Communication-as-a-service provider Twilio has purchased the Y Combinator-backed startup Authy. Authy specializes in two-factor authentication, a measure used to ensure account security. Twilio has been working with Authy since 2012, with Twilio powering the underlying voice and SMS communications for the startup. Twilio has offered its own two-factor authentication features, but by buying Authy, the company is looking to bake those features in more seamlessly. Current Authy customers include Box, Intuit, and Bitcoin processor Coinbase, among others. Its elite list of backers include Box CEO Aaron Levie, CEO Sam Yagan, Winklevoss Capital, Digital Garage, and Data Collective.

British data centre provider Telecity Group Plc has agreed a non-binding $2.2 billion all-share deal to buy New York-listed Interxion Holding NV, looking to tap growing demand for "cloud" technology. Demand for premium data centres such as those run by Telecity is being driven by cloud technology, whereby the data and processing for devices like smartphones is carried out on millions of remote servers. "Demand for data centre services is evolving rapidly as enterprise data and digital applications migrate to the cloud," Telecity said, adding the combined business would provide customers with greater product choice and better global access. Europe-focused Interxion runs 39 data centres in 11 countries and Interxion Chief Executive David Ruberg said he expected the deal to help customers move to the cloud.

Communications and information technology company Harris is buying Exelis in a cash-and-stock deal valued at approximately $4.75 billion. The new company will have approximately 23,000 workers worldwide. Harris is based in Melbourne, Florida. Exelis, an aerospace, defense, information and services company, is based in McLean, Virginia. There are plans to consolidate the companies’ headquarters.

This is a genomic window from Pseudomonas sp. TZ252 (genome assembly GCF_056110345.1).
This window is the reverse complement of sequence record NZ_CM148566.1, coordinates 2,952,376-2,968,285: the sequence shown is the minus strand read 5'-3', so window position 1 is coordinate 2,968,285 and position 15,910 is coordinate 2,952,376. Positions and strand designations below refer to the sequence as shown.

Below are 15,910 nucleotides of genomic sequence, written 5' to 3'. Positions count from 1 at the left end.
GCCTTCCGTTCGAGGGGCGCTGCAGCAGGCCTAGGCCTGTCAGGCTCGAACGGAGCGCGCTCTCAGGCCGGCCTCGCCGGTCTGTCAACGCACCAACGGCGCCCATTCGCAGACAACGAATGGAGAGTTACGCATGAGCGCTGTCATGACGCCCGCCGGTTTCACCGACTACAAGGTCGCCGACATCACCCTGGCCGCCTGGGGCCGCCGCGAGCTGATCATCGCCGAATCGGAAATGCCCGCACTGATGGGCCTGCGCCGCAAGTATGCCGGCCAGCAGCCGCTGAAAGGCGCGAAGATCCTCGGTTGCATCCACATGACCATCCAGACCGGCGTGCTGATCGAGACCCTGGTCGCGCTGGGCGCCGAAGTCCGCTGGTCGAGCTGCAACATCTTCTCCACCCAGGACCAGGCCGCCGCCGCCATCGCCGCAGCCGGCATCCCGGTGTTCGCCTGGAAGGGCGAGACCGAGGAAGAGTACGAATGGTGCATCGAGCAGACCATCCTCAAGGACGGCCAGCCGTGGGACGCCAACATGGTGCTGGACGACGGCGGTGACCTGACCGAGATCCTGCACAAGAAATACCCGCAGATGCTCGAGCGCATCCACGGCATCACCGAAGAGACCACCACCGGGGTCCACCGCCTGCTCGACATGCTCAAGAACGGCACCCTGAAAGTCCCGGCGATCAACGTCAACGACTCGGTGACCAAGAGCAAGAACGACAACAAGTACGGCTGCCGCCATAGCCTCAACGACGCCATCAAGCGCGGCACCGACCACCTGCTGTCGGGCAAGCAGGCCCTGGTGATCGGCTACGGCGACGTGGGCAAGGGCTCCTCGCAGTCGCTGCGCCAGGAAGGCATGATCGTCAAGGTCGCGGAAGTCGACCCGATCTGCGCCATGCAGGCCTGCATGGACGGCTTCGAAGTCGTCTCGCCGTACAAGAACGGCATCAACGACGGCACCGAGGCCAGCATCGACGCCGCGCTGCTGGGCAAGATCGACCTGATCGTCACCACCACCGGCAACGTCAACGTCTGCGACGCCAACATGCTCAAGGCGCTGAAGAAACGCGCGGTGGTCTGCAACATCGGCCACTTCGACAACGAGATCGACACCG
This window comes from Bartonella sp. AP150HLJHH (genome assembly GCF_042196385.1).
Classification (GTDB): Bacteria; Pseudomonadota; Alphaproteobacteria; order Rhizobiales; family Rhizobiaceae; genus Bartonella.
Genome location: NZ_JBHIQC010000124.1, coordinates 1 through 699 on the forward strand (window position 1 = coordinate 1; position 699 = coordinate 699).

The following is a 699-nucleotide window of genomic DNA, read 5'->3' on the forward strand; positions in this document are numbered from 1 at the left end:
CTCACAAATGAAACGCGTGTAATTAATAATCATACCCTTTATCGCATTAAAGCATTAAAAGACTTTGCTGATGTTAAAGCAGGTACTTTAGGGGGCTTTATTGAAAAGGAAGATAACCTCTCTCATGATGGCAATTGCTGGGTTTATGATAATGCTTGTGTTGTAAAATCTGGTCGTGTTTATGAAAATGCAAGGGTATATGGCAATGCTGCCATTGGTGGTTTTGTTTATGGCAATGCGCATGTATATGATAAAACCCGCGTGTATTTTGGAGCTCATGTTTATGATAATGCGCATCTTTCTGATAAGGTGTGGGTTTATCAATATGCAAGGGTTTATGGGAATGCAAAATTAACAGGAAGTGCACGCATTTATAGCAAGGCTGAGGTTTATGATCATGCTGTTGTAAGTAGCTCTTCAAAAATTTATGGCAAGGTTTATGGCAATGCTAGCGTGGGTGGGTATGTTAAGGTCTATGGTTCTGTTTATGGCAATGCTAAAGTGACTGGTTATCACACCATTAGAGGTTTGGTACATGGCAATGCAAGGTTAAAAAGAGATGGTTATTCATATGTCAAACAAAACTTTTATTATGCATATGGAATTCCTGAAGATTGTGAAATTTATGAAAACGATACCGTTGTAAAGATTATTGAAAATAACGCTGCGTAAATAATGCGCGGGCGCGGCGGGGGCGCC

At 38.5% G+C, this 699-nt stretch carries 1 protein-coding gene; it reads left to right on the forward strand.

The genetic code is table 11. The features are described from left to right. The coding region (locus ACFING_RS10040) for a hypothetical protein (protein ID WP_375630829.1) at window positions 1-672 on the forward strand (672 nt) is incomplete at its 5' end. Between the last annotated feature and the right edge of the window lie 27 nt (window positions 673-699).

South Korea-based Yello Mobile is acquiring a majority stake in Adplus, a homegrown adtech company in Indonesia. Adplus co-founder and CEO Yazid Faizin confirms that he and his fellow co-founder Pandu Wirawan, along with the startup’s previous investors, will retain the minority ownership of the company. Yello Mobile covers online shopping, mobile media, advertising and digital marketing, online travel, and online-to-offline business models. The move in Indonesia illustrates how the company is following through on a Southeast Asian expansion. Yello Mobile went on a bona fide acquisition spree last year, eating up 61 companies within 12 months.

Chinese Craigslist-style site has acquired Chinese real estate portal Anjuke for US$267 million., which IPO’ed on the NYSE in 2013 and took in a major investment from Tencent in late 2014, is a C2C ecommerce and listings site not unlike Craigslist. It already features real estate classifieds, but the company apparently wants to bolster its presence in that sector with its acquisition of Anjuke, a real estate listings site. Anjuke’s team, app, and site will be left more or less as-is, continuing operation as its own brand.